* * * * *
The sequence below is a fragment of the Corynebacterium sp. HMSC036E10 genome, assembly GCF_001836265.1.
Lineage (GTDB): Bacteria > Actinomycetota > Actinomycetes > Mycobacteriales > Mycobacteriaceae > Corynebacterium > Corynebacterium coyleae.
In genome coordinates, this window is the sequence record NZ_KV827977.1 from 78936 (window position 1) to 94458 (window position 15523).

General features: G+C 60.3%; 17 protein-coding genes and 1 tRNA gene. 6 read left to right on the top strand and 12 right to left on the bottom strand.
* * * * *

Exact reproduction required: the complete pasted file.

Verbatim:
The sequence below is a fragment of the Corynebacterium sp. HMSC036E10 genome, assembly GCF_001836265.1.
Lineage (GTDB): Bacteria > Actinomycetota > Actinomycetes > Mycobacteriales > Mycobacteriaceae > Corynebacterium > Corynebacterium coyleae.
In genome coordinates, this window is the sequence record NZ_KV827977.1 from 78936 (window position 1) to 94458 (window position 15523).

General features: G+C 60.3%; 17 protein-coding genes and 1 tRNA gene. 6 read left to right on the top strand and 12 right to left on the bottom strand.